We can welcome the refugees, but this would have devastating social and political consequences in Europe (there is no need for guesswork here, because we already made the experiment in 2015).

We can drive them back, but these are people that cannot go back to Syria where the government would kill them, nor can they remain in Turkey because the Turks are sending them away.

We can confine them in 'refugee camps', which are actually prison camps with no foreseeable release.

We can please Erdogan so he takes them back, and support him in his war against Syria.

We can also think of other solutions, but anything realistically feasible will mean tragic consequences for someone.

There are many other fields where we see similar dilemmas: how do we face the situation? Because, in the end, every one of us will have to find a compromise between our mental model of the world and the physical reality that is coming back into our lives, peaceful up until now.

I would say we basically have two options:

The first is to deny one or more pieces of the puzzle, so as to simplify it and restore the satisfying dynamics of good versus evil. At this point we must choose our side, and then assume things do not work because of the other side, whatever happens.

The second is to accept that in many key matters of the present and the near future we have several possible choices, but none of them will not cause major damage and suffering for which we will share responsibility. Even if we choose not to choose:  because there will be painful consequences anyway. Just like it was for Orestes and Antigone.

Translation by Maddalena Martinez. Link to the version in Italian


  1. We have the technology to satisfy our energy needs using wind and solar. I think the population limiting factors will be disease, famine, extreme weather and conflict.

  2. How about a link to the original text in Italian. Some of us like to have the chance to read those articles in Italian.


  3. CIRCUMSTANCE: The Age of Exuberance is over, population has already overshot carrying capacity, and prodigal Homo sapiens has drawn down the world's savings deposits.

    CONSEQUENCE: All forms of human organization and behavior that are based on the assumption of limitlessness must change to forms that accord with finite limits.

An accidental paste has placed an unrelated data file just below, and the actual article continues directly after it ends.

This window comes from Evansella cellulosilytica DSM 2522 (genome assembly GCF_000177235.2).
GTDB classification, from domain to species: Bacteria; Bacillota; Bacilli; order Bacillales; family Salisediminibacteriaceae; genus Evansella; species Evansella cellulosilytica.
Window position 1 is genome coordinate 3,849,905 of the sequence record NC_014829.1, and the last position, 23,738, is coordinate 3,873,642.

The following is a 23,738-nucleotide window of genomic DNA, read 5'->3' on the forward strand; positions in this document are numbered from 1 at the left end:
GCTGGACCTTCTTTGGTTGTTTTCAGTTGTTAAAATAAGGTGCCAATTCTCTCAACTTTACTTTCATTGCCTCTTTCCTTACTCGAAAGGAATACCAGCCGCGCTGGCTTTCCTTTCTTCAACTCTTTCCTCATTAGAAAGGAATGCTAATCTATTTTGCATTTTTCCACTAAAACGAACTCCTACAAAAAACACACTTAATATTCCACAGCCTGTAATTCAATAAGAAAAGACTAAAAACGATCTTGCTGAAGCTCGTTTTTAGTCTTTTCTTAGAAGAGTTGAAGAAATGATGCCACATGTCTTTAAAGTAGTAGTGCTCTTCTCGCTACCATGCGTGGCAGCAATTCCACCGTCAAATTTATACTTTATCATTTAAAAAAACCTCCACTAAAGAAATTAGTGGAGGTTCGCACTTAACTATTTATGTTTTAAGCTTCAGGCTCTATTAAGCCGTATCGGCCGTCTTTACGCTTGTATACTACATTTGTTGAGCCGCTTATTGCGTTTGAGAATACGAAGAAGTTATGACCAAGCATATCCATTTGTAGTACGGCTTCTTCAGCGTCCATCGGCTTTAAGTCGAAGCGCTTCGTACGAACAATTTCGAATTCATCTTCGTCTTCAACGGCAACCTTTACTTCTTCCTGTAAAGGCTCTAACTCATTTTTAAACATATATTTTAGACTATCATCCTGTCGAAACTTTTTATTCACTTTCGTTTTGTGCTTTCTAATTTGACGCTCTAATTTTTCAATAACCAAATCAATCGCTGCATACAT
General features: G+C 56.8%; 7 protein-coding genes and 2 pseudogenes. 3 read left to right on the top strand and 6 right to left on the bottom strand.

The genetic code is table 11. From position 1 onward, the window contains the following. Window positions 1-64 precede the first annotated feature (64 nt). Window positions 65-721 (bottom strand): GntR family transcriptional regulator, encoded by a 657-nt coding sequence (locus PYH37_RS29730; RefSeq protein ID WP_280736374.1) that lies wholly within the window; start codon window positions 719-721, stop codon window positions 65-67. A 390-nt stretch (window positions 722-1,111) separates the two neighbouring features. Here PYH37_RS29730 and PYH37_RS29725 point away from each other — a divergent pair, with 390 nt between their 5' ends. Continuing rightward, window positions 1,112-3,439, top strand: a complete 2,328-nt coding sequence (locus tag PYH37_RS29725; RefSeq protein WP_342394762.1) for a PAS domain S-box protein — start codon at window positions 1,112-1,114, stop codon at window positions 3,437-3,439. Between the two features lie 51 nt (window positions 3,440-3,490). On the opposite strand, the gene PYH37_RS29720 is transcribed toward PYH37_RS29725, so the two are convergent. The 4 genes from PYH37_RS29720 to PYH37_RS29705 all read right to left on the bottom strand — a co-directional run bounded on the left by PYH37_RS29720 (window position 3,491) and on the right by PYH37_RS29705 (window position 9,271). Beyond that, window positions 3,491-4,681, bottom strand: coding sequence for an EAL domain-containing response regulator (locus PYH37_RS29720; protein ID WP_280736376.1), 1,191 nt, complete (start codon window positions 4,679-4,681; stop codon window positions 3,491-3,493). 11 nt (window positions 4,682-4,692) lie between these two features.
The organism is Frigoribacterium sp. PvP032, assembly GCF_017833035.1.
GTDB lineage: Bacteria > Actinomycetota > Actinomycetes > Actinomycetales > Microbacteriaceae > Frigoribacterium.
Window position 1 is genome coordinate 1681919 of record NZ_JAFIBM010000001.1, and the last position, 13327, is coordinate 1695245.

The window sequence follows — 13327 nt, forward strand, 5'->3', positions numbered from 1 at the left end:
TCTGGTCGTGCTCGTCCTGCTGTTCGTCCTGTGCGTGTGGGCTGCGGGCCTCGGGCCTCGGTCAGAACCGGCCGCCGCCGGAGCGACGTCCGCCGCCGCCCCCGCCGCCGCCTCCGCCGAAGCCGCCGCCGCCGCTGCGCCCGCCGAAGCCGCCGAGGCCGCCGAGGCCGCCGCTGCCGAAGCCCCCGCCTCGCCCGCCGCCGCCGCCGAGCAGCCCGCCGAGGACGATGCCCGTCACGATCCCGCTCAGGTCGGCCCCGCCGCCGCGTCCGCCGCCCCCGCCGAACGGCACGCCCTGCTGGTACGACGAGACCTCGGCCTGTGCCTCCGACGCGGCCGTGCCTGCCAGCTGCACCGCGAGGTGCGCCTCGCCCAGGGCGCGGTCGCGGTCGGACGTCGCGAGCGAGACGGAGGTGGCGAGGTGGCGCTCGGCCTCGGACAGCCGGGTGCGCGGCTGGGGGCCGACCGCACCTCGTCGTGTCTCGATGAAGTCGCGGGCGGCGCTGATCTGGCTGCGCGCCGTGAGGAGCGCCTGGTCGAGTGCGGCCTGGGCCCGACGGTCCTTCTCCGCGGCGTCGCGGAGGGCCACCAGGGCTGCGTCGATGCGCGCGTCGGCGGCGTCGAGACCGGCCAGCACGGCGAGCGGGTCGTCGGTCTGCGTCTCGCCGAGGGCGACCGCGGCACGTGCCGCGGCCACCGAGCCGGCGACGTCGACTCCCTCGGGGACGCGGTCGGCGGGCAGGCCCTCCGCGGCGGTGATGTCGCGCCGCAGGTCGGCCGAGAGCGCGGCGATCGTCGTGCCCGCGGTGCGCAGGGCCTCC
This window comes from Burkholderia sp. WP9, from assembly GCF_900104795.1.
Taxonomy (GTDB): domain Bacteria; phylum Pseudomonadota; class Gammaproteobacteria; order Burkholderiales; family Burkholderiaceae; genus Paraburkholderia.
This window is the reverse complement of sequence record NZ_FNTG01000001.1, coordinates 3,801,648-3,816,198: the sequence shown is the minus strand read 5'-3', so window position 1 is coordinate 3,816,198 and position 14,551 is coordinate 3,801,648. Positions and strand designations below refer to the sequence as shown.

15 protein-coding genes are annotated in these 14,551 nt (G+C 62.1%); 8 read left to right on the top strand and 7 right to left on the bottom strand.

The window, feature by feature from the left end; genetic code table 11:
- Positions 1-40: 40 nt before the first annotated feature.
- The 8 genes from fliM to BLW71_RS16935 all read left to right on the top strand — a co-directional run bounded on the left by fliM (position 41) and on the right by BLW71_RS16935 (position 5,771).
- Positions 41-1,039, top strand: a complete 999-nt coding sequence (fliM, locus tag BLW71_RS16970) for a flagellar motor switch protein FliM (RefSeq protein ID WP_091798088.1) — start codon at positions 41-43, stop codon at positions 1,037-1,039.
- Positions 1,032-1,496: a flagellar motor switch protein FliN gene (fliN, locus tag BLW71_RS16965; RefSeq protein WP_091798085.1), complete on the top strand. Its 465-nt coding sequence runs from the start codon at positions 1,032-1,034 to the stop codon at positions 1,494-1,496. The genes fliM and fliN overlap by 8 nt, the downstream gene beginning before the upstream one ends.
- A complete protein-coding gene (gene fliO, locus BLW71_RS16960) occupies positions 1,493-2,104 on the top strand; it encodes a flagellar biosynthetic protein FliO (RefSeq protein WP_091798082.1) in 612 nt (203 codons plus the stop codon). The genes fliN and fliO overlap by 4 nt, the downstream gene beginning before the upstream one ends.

William Catton described 5 conditions which Humans might embrace as they try to deny Reality.

    You can accept or deny Professor Catton's statement:

    "The Industrial Revolution made us precariously dependent on nature's dwindling legacy of non-renewable resources, even though we did not at first recognize this fact. Many major events of modern history were unforeseen results of actions taken with inadequate awareness of ecological mechanisms. Peoples and governments never intended some of the outcomes their actions would incur.

    To see where we are now headed, when our destiny has departed so radically from our aspirations, we must examine some historic indices that point to the conclusion that even the concept of succession (as explored in previous chapters) understates the ultimate consequences of our own exuberance. We can begin by taking a fresh look at the Great Depression of the 1930s, an episode people saw largely in the shallower terms of economics and politics when they were living through it. [1] From an ecologically informed perspective, what else can we now see in it?

    The Great Depression, looked at ecologically, was a preview of the fate toward which mankind has been drawn by the kinds of progress that have depended on consuming exhaustible resources. We need to see why it was not recognized for the preview it was; this will help us to grasp at last the meaning missed earlier.

    We did not know we were watching a preview because, when the world economy fell apart in 1929-32, it was not from exhaustion of essential fuels or materials. From the very definition of carrying capacity—the maximum indefinitely supportable ecological load—we can now see that non-renewable resources provide no real carrying capacity; they provide only phantom carrying capacity. If coming to depend on phantom carrying capacity is a Faustian bargain that mortgages the future of Homo colossus as the price of an exuberant present, that mortgage was not yet being foreclosed in the Great Depression. Even so, much of the suffering that befell so much of mankind in the 1930s does need to be seen as the result of a carrying capacity deficit. The fact that the deficit did not stem from resource exhaustion in that instance makes it no less indicative of the kinds of grief entailed by resource depletion. Accordingly, we need to understand what did bring on a carrying capacity deficit in the 1930s".